On  19 December 1879 Allen Prichard purchased the property  with the deed giving the description as between Long Branch and Sammons Fork [Boyd County dbk 9:54].   In 1893 he deeded the property to his daughter Hellen S. Finley.  The property stayed in the Prichard family until August 1909 when S. H. and S.D. Finley sold the land to Jasper Sexton [Boyd County debk 57 page 417].

Jasper Newton Sexton [born 15 January 1869 died 10 November 1967] was the son of Henry Powell Sexton and Julina McCormack Sexton.  He married Miriam Robert Lambert 20 January 1898 in Boyd County.  They with their tiny son Royal Norman born 30 November 1899 moved into the cabin.  Through the years the following children were also born while living there:  Willa B. 10 December 1902, Everet born 8 June 1904, Thomas Edgar born 28 June, Sophia Mae born 9 March 1910, Harold Lee born 18 December, Maymie Lynd born February 1917, Wirt Elam born 18 July 1918 and a stillborn infant in February of 1916.   On January 22, 1920 Jasper sold the property and home to J.A. Hazlett [Boyd County dbk 77:604].

John Allen Hazlett was born 24 April 1892 and died 9 December 1959.  He married Eula D. Bolt born 20 November 1895, the daughter of Kent and Bertha Mae Pope Bolt.   J.A. and Eula owned the property for 5 years selling to T.P. Jordan and wife Elizabeth on 29 August 1925.  At the time of the sale the description referred to the ridge between Long Branch and Solomon Fork.  Thus there is a question about the proper name of the fork - Salmon, Sammons, Solomon [Boyd County deed book 106:90].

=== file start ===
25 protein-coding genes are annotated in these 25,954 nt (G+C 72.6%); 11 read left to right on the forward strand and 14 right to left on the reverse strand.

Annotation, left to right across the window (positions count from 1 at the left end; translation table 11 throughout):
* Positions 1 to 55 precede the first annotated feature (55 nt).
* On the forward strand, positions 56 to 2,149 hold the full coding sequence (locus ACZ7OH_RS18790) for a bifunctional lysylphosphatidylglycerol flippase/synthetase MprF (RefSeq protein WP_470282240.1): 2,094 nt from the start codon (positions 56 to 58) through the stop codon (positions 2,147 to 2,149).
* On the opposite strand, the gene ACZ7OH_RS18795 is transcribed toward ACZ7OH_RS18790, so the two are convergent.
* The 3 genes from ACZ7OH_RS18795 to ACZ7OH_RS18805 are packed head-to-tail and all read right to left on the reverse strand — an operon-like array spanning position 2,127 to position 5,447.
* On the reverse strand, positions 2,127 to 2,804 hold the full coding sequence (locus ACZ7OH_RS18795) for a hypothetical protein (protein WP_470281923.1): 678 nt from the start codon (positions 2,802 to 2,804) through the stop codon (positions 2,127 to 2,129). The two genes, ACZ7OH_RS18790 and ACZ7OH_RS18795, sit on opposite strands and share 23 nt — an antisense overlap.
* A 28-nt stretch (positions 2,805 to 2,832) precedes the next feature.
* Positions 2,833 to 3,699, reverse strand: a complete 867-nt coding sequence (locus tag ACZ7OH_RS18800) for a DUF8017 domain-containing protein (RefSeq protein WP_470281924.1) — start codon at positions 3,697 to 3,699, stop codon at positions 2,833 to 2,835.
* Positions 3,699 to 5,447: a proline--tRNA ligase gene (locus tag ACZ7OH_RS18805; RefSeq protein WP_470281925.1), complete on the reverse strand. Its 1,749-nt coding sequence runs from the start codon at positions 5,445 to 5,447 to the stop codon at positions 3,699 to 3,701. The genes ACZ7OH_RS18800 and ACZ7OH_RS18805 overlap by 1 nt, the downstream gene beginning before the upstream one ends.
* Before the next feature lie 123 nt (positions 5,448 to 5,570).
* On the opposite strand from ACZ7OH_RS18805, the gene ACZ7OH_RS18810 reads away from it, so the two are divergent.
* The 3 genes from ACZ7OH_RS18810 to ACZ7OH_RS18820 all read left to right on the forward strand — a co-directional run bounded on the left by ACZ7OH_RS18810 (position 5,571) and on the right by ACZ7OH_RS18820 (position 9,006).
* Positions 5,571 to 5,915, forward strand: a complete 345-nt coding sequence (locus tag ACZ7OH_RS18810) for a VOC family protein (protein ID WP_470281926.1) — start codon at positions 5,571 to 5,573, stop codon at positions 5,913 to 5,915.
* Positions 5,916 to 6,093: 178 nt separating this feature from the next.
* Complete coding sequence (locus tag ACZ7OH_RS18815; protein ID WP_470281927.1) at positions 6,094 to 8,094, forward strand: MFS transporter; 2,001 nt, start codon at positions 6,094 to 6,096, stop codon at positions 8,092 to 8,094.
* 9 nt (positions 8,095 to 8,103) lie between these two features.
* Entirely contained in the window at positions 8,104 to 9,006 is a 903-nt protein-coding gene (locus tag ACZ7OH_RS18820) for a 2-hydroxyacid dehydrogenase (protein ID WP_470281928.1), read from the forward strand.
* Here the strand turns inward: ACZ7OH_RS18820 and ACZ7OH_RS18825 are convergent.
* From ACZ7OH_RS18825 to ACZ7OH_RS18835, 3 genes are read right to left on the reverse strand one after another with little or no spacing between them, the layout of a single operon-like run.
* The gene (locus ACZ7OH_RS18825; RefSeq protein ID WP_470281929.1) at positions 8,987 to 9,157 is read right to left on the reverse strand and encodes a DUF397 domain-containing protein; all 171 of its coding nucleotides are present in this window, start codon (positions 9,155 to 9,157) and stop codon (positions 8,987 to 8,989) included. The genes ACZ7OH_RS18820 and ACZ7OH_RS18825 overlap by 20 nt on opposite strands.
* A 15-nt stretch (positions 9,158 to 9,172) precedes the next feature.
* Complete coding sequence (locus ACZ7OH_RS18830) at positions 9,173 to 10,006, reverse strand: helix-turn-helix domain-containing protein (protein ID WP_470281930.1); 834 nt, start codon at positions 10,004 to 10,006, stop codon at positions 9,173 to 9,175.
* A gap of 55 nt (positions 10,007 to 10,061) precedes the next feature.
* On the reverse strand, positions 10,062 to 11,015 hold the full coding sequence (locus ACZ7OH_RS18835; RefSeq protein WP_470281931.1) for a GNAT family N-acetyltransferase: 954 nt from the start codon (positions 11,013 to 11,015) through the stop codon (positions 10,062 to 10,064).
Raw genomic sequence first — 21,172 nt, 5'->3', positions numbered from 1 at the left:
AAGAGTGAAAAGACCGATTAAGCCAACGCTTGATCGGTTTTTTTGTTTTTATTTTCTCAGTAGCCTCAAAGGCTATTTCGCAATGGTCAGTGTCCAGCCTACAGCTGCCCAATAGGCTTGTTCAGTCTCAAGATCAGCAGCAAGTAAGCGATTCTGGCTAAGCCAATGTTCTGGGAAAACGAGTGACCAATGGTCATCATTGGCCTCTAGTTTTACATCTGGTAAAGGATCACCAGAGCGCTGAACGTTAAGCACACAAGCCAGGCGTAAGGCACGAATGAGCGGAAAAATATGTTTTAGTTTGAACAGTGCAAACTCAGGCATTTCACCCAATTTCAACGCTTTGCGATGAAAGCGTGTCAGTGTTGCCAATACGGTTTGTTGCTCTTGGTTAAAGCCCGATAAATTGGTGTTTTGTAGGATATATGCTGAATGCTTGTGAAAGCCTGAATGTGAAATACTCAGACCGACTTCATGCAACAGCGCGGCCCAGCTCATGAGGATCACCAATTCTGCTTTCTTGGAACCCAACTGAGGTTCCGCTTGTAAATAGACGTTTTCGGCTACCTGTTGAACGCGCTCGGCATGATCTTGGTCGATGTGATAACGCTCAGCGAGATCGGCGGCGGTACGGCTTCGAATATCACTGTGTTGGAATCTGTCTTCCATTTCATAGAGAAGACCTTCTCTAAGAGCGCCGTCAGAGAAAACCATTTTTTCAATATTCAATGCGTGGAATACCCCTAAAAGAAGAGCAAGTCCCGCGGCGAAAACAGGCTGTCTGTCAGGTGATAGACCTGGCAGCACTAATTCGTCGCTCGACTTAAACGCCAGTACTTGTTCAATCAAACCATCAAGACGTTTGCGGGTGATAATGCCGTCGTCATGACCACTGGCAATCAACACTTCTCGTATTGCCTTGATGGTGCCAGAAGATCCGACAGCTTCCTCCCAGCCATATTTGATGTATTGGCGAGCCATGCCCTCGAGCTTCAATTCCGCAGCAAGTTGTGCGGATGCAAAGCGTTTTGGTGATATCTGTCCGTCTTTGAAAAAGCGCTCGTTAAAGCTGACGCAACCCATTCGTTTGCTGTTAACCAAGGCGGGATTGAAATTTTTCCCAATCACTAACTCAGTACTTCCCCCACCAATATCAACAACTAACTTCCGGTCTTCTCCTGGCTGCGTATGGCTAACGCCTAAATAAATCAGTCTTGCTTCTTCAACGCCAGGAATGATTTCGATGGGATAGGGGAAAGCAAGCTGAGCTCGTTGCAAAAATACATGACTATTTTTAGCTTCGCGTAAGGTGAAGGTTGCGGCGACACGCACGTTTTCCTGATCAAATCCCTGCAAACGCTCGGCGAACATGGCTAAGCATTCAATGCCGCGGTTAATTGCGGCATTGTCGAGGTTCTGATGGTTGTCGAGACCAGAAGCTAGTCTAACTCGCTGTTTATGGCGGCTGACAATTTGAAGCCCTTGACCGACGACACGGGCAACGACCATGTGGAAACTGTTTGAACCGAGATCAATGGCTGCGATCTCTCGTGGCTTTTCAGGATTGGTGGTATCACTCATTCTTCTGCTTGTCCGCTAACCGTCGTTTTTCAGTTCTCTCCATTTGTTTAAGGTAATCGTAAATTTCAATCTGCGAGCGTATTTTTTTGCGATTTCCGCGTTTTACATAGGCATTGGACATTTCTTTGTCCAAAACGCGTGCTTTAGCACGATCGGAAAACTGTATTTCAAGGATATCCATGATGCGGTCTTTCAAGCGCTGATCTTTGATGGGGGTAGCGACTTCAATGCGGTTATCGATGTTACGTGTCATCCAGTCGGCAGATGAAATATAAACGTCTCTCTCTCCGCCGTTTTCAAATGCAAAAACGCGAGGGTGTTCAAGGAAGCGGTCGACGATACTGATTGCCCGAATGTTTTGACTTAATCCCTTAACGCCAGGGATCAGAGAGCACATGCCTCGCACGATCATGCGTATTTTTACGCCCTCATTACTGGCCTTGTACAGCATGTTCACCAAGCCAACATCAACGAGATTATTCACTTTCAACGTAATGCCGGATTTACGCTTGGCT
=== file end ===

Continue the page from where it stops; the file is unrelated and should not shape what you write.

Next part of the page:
Thomas P. Jordan born abt. 1870 was the son of Absolom Jordan [s/o Pleasant] who married Julia Ann Coburn .  Julia was the daughter of  Thomas Coburn and wife Julina nee. Brumfield  Julia's grandparents were Micajah Brumfield and Eleanor Clay Brumfield.  Elizabeth Jordan died 18 January 1940 and Thomas remarried.  On November 25, 1944  son E.W. Jordan sold the property to John Henry Powell Sexton Klaiber and wife Elsie Rucker Klaiber [Boyd County dbk 192 page 355], adding the tract to additional lands in the family.  John Henry was the great great grandson of Micajah and Eleanor Clay Brumfield and thus had "family ties" to the Jordan's.   John Henry was the son of  James Matthew Klaiber and wife Julina Sexton Klaiber.  Julina was the sister to Jasper Newton Sexton who previously resided in the cabin.    John and Elsie remained on the farm, having remodeled the home, until their deaths.  Elsie loved antiques and referred to the original cabin which was now the front room as her "parlor"  where she played hostess to guests.  Their only son James grew from infancy to adulthood on the farm and now [2001] retains the deed to the property. 


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Teresa Martin Klaiber

updated 2013